So, a possible reason for not decisively interrupting oil operations could include preservation of infrastructure for rebuilding after the conflict. This certainly has precedent, since coalition forces have tried this in Iraq and Afghanistan most recently, and territorial shifts occur rapidly in this current conflict. Consider this a lesson learned from Kuwait in 1991.
Another possibility is the US does not want to cause any environmental damage in the surrounding region, having learned another hard lesson from the First Gulf War. This is possible, but highly unlikely. In the face of open war and killing enemies, it is extremely difficult to imagine any government placing environmental concerns over decisive strikes against an enemy. This approach does not have precedent.
Another scenario, which may be the be most plausible, is a play for local fighters to turn on ISIS, prevent further humanitarian issues in the region, and to maintain supplies to rebel groups fighting both ISIS and Assad. A loss of fuel in this region would be extremely detrimental to the local population, which relies overwhelmingly on generators for power, fueled by ISIS oil. The same goes for all the groups fighting ISIS – they all receive fuel from their enemies’ oil pumps. Without fuel, this could hamper the war effort on the ground, and even draw the local population into further compliance with ISIS. Since oil provides the lifeline for many civilians under ISIS rule, this must be taken into account for any long-term strategy in the region.
Some might mock the fact that the U.S. Air Force, before a recent strike, dropped pamphlets on the oil transport vehicles giving the occupants 45 minutes to vacate their tankers before air attacks would commence. This is simply a recognition of how crucial a local population is to combatting insurgencies and terrorist groups. We know the tanker drivers are most likely not affiliated with ISIS in any way, and might even despise the terror organization. They might even be retrieving fuel to be delivered to the very forces that are fighting against ISIS.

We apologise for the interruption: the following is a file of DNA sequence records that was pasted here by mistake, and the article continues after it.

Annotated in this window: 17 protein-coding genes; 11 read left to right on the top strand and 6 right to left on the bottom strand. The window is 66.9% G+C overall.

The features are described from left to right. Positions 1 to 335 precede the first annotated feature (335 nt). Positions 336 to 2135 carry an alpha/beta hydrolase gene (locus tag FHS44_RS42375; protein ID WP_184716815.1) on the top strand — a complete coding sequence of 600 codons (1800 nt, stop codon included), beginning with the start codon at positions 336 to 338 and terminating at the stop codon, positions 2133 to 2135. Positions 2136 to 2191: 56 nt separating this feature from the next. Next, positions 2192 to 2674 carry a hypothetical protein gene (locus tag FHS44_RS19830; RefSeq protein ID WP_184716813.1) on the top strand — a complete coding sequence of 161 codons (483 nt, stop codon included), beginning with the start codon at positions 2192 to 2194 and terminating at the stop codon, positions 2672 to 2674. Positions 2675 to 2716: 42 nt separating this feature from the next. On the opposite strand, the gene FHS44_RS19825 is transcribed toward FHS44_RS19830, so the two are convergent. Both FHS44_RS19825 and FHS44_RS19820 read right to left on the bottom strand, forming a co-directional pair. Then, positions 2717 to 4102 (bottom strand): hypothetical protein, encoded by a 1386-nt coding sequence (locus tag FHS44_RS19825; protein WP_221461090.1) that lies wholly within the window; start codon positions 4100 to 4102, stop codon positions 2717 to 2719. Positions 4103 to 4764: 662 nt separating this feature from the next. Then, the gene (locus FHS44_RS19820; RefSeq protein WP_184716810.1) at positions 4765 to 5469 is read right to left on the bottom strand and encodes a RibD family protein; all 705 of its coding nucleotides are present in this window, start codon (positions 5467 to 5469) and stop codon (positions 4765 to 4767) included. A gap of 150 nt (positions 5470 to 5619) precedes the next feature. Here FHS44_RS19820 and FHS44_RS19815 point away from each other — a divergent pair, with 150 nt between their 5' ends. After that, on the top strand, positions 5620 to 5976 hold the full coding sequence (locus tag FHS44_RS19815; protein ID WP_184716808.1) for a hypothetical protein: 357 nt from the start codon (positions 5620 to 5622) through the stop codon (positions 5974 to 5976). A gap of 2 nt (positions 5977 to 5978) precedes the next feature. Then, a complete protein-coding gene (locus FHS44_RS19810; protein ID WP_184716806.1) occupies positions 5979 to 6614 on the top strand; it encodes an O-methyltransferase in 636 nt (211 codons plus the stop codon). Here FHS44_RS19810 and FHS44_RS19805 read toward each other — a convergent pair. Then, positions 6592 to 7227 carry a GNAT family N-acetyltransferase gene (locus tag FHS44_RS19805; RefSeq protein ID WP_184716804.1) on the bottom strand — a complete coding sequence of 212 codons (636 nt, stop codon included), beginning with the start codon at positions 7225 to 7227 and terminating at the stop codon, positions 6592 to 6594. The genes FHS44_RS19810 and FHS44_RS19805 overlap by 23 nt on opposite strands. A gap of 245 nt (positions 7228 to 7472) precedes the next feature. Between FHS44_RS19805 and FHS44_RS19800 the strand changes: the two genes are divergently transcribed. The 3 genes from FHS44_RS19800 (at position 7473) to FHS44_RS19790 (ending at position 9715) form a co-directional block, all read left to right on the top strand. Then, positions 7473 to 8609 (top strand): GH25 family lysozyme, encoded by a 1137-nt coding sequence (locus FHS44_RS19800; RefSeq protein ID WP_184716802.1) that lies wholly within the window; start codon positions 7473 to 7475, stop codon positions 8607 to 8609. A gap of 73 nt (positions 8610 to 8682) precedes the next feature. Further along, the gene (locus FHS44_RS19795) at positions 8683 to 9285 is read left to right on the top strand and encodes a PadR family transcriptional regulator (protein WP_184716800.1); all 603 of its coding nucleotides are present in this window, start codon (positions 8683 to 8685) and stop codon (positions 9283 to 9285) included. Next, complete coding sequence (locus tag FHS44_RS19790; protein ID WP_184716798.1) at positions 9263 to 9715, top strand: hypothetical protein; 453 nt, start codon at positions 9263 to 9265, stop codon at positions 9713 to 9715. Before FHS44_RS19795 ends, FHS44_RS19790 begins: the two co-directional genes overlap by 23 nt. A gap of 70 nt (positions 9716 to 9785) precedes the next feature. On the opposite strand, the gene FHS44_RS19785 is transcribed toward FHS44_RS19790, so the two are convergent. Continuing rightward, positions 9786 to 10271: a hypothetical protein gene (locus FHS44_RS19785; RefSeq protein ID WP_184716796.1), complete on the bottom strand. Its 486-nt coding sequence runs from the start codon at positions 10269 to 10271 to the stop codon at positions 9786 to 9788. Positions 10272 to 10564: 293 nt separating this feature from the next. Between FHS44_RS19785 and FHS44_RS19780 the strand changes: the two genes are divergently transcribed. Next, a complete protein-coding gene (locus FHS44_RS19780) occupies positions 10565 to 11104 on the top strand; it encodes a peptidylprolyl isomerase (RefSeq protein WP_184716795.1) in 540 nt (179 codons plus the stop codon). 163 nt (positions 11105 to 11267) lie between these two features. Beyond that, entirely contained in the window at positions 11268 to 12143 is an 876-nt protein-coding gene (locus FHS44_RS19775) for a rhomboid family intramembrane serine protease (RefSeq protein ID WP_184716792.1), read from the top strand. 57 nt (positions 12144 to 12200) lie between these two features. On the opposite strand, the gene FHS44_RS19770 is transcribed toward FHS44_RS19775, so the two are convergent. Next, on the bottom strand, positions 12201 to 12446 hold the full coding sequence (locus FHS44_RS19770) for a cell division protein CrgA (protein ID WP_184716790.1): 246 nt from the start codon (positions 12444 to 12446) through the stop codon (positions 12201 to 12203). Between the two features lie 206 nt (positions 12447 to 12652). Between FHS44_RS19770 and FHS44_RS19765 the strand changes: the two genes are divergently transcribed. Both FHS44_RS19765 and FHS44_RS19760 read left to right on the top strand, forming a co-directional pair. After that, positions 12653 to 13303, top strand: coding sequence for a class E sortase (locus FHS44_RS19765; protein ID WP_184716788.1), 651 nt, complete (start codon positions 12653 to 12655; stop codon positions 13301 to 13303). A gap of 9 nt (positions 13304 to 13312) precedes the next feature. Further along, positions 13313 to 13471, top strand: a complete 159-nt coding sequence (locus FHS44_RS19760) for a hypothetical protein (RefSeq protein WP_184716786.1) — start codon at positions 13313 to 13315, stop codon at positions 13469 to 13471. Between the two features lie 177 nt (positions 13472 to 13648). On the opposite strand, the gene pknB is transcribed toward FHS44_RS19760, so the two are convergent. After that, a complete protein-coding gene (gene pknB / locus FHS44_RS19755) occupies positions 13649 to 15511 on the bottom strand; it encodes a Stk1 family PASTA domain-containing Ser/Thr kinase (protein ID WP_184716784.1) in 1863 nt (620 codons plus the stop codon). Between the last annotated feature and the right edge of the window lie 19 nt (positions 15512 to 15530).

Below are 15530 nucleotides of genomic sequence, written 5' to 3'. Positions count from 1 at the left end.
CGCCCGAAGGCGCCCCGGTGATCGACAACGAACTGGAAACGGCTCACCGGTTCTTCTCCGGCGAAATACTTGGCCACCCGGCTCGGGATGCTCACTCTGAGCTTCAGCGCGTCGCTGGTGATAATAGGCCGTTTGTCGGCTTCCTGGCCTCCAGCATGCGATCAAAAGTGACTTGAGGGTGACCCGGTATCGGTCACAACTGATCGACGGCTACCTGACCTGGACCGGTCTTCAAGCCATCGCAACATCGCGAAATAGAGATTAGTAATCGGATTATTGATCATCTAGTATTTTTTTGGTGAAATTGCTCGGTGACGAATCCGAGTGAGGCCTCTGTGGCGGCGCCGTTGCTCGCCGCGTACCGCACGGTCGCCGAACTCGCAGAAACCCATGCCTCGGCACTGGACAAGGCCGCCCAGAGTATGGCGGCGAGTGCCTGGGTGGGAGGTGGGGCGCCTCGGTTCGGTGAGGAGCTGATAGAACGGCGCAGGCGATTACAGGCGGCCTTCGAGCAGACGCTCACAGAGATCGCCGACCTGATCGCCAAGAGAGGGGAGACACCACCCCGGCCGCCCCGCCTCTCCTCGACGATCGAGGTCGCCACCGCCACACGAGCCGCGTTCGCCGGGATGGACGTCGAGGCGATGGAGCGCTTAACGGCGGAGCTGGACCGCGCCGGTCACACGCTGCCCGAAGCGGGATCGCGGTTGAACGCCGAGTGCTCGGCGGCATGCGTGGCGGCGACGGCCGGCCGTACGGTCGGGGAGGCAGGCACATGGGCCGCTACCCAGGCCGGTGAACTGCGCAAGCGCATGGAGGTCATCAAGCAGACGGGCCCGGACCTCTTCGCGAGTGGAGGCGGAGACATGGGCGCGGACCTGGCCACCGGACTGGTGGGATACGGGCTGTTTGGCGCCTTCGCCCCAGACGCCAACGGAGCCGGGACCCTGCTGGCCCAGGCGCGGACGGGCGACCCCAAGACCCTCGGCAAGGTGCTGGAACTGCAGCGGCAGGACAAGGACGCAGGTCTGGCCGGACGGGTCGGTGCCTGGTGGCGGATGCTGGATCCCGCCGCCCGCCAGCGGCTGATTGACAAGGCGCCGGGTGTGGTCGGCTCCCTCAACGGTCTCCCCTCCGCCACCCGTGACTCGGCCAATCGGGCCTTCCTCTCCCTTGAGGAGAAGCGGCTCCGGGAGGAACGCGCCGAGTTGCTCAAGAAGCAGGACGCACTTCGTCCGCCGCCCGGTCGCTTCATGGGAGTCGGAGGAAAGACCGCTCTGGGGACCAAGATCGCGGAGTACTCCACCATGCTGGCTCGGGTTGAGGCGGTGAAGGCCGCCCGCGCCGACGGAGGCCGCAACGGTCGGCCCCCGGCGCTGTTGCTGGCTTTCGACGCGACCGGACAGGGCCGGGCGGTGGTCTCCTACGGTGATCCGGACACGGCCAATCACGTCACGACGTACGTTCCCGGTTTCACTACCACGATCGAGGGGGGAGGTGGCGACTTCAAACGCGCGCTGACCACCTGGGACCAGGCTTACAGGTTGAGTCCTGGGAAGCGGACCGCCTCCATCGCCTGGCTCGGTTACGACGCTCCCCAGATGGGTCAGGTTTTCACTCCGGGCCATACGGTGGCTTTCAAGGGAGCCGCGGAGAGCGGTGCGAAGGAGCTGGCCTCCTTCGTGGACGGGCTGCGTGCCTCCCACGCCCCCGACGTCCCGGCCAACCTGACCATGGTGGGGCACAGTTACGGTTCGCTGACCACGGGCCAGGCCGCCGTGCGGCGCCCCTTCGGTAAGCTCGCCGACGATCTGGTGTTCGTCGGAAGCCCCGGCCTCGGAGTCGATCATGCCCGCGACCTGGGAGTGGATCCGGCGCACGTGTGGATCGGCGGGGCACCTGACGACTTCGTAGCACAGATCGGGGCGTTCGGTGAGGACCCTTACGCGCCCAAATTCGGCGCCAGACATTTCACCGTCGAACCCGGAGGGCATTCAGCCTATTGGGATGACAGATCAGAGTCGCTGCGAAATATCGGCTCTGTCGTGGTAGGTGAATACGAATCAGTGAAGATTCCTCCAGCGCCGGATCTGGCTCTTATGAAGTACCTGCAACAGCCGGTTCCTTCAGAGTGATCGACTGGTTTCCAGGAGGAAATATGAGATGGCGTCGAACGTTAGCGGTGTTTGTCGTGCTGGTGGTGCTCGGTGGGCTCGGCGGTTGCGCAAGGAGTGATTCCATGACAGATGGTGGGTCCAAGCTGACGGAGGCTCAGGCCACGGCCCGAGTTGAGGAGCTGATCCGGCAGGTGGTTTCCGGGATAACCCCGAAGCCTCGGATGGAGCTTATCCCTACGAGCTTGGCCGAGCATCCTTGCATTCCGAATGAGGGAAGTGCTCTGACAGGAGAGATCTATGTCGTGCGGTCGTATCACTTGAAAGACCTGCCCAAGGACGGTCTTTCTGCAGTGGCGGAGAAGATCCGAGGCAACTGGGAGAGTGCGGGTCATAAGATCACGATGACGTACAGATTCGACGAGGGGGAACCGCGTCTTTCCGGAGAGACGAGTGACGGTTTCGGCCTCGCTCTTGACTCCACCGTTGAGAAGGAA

It’s incredibly important to keep in mind the limits of military power when waging counter-terror and counter-insurgency operations, a fact not lost on top military officials in Washington. Our understanding as to how to effectively combat terror groups has grown immensely in recent years, and key aspects of this are to allow for the creation of divisions in the territory and the terror organization itself and to ultimately draw in the local population to your side. The former involves containing the group and allowing those divisions to bubble to the surface over time.
This is a key point by terrorism expert Daniel Byman, where he makes the case for “containment” and “de-legitimation” in a scholarly work from 2007. In a sense, this was U.S. counterterrorism strategy globally before 2001. The other component is key, and was effectively used in Iraq in 2006-2007, when the Sunni Awakening went into effect after local tribal groups cut deals with U.S. forces, and turned on al Qaeda. This was a vital juncture in the campaign in Iraq ushering in relative calm in a turbulent part of the world.
It’s important to note that the available information provides a conflicting picture and we can’t be entirely clear on motives at this point. However, the evidence does plausibly point toward forcing realignment of local tribal groups against ISIS, and the maintenance of crucial supplies to resistance groups throughout the region, both corroborated with past actions by U.S. and coalition forces, and counterterrorism strategy. It also remains to be seen if the United States is forced to abandon this strategy given recent attacks and Russian involvement in the region. It may now simply be untenable, for any reason, to forgo attacks on oil infrastructure in the region.